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Vitamin E, What You Need To Know About The Potent Antioxidant

Vitamin E is a fat-soluble vitamin that plays an important role in cell signaling, repair, and protection. It's also a potent antioxidant, meaning that it helps to protect your cells from damage caused by free radicals. There are eight different types of vitamin E: alpha-tocopherol (natural), gamma-tocopherol (natural), alpha-tocotrienol (natural), beta-tocotrienol (natural), delta-tocotrienol (synthetic), delta-tocopherol acetate (synthetic), alpha-tocopherol acetate succinate ester (synthetic) and methylated dl-alpha tocopheryl acetates succinate ester."

Causes of Vitamin E Deficiency

Vitamin E deficiency can occur in certain populations, including people with Crohn's disease, cystic fibrosis, and other conditions that affect the small intestine. In addition to lacking vitamin E in their diets, some people may not be able to absorb it properly due to conditions such as celiac disease or pancreatic insufficiency.

Vitamin E deficiency is rare in developed countries where there is ready access to nutritious foods containing vitamin E. However, if you are concerned about your vitamin E intake or absorption because you have a chronic illness that affects the digestive system (such as Crohn’s disease), speak with your doctor about whether taking supplements might be appropriate for you.

Vitamin E Deficiency Symptoms

What are the symptoms of vitamin E deficiency?

Although rare in the United States, vitamin E deficiency can lead to a series of serious symptoms. The most common include:

  • Fatigue and hair loss – Severe lack of Vitamin E can cause fatigue and hair loss, while mild deficiencies result in less severe symptoms such as muscle weakness.

  • Anemia – This condition occurs when red blood cells die or are destroyed much faster than they are created. It can be caused by low iron levels, but if you’re experiencing anemia without having any other iron-related symptoms like fatigue or pale skin tone (as well as unexplained blood loss), it’s worth discussing with your doctor whether low Vitamin E levels might be a factor too.* Heart problems – People who have heart disease may feel shortness of breath or chest pain after eating foods high in fat, including fried foods or baked goods made with vegetable oils.* Nerve damage – Because nerves need adequate vitamin E for proper function, nerve damage is one possible symptom associated with severe deficiency.*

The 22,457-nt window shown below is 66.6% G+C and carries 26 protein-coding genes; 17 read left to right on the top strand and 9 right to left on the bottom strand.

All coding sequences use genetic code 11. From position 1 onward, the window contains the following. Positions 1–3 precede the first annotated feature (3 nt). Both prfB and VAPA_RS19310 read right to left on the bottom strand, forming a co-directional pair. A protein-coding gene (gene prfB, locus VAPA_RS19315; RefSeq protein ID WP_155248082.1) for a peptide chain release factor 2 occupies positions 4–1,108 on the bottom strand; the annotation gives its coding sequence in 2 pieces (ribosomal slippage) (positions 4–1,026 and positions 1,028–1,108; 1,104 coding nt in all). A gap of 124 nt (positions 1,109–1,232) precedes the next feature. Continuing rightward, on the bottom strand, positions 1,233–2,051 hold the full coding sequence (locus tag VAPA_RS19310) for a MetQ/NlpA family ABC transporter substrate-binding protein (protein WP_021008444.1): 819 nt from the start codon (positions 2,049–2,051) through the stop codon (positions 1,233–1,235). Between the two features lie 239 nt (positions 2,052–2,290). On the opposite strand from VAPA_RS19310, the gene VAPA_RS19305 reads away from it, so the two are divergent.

Vitamin E Deficiency in Newborns

The most common cause of vitamin E deficiency in newborns is a lack of the vitamin in their mother's diet. A mother who does not eat enough vitamin-rich foods or take a prenatal vitamin may be at risk of having an infant with a low level of vitamin E.

Another cause of this deficiency is a genetic mutation that prevents cells from absorbing or storing the nutrient properly. This type of genetic mutation can also lead to neurological problems later on in life, such as Alzheimer's disease and Parkinson's disease.

Vitamin E Benefits

  • Protects against heart disease. The American Heart Association recommends that adults get 400 IU of vitamin E daily, while the National Institutes of Health recommends a minimum total dietary intake equivalent to 15 milligrams (mg) per day (about 22 IU).

  • Protects against cancer. A study published in the Journal of Nutritional Biochemistry found that vitamin E may help prevent cancer by inhibiting tumor growth and metastasis.

  • Helps with skin health. Vitamin E is an antioxidant nutrient that protects your skin from environmental damage caused by exposure to ultraviolet radiation from sunlight, pollution, cigarette smoke, and other sources.